When I filed for a “fault” divorce (which, in retrospect, was a mistake), one of the reasons cited was “marital abandonment.” It was a clear call – he walked out of the house and out of my life, leaving everything behind in order to start a new life in a new state. It’s the textbook form of abandonment we’re all familiar with, a sudden and complete severing of the marital ties.
But it’s not the only way that a spouse can desert their marriage. These other forms of abandonment may be more subtle, but their impact is no less excruciating.
It’s important for us to be aware of the ways that we may be rejecting our spouses and if we’re on the receiving end, it’s helpful to understand what is happening.
Physical abandoment can occur even when the body remains in the shared home. It can take the form of reduced affection, touching less and less as the years progress. Sometimes it’s a literal turning away when one partner bids for attention, leaving the request for physical contact unfullfilled. Other times, physical abandonment occurs in a more subtle way, a slow decline over time.
This type of abandonment can also be sexual, where one parter desires sexual connection and the other continually rejects their advances. Even when this rejection originates from valid concerns (such as illness that makes sexual contact difficult or painful), the partner who desires the physical contact tends to feel abandoned.
For many of us, touch is an important part of feeling loved. Feeling desired. And so when that touch is removed from a relationship, we feel discarded and worthless.
We all want to be seen, especially by the person that we love. Attentional abandonment occurs when we feel invisible within our own home as our spouse’s focus is directed elsewhere for extended periods of time. This can often be seen after the birth of a child, when the infant becomes the sole focus and the spouse is moved to the periphery. It also happens when one – or both – partners are focused on work, ailing family members, other people or hobbies.
Every marriage goes through patches of attentional abandonment with outside responsibilities have to take priority for a time. The problem arises when it becomes habitual and energy is continually funneled outside the marriage.
Without attention, a marriage, like a lawn, will whither. Whatever you nurture, grows.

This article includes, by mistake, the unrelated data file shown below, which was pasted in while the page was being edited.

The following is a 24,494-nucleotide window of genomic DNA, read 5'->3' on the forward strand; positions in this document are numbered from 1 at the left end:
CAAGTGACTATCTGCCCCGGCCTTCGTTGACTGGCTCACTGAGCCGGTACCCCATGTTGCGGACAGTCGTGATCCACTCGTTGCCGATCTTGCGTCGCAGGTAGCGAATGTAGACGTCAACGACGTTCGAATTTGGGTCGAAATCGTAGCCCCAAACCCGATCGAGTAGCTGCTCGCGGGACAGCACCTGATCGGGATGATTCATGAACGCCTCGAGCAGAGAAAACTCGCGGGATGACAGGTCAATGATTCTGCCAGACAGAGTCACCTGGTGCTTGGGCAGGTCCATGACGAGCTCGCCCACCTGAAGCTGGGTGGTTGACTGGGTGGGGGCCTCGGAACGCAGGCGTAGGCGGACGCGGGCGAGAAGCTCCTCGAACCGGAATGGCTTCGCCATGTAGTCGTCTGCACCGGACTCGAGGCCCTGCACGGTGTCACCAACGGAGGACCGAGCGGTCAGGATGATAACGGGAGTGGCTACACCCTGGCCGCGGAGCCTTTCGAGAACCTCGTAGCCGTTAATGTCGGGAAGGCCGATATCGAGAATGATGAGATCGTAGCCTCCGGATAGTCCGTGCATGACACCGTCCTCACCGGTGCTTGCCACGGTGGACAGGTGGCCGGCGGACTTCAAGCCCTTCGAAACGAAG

When one person shares their emotional state with the other, it is a time of vulnerability. And when the response is dismissive or lacking, it leaves the vulnerable person feeling stranded without support or validation. When this is a continual pattern, it often leads to withdrawal and a lack of trust.
A lack of emotional connection weakens a marriage and can lead to a situation here two people are living alongside each other instead of living with each other. Ideally, each person can feel like the other has their back – both physically AND emotionally.
This type of desertion can be as clear as one partner renouncing the faith that was a cornerstone of the relationship from the beginning. But it can also be beneath the surface of the marriage. All relationships have certain key values and goals and that center – family, personal growth, financial success, etc. And when one person in the marriage no longer holds those same guiding values, it leaves the other feeling discarded.
Of course, each person has the right and the freedom to shift their values and driving principles over time. Regardless of how it is handled, one partner may feel abandoned by the other. However, when there is open communication, the feeling of personal rejection will be lessened.
No matter what the intentions of our partners, we all can feel rejected sometimes. But there are ways that we can limit this reaction. Overall, feelings of abandonment are increased when the changes are abrupt and there is no discussion of the situation. When we feel like we understand why the withdrawal is occurring, we are less likely to take it personally and less likely to view it as a desertion of the marriage.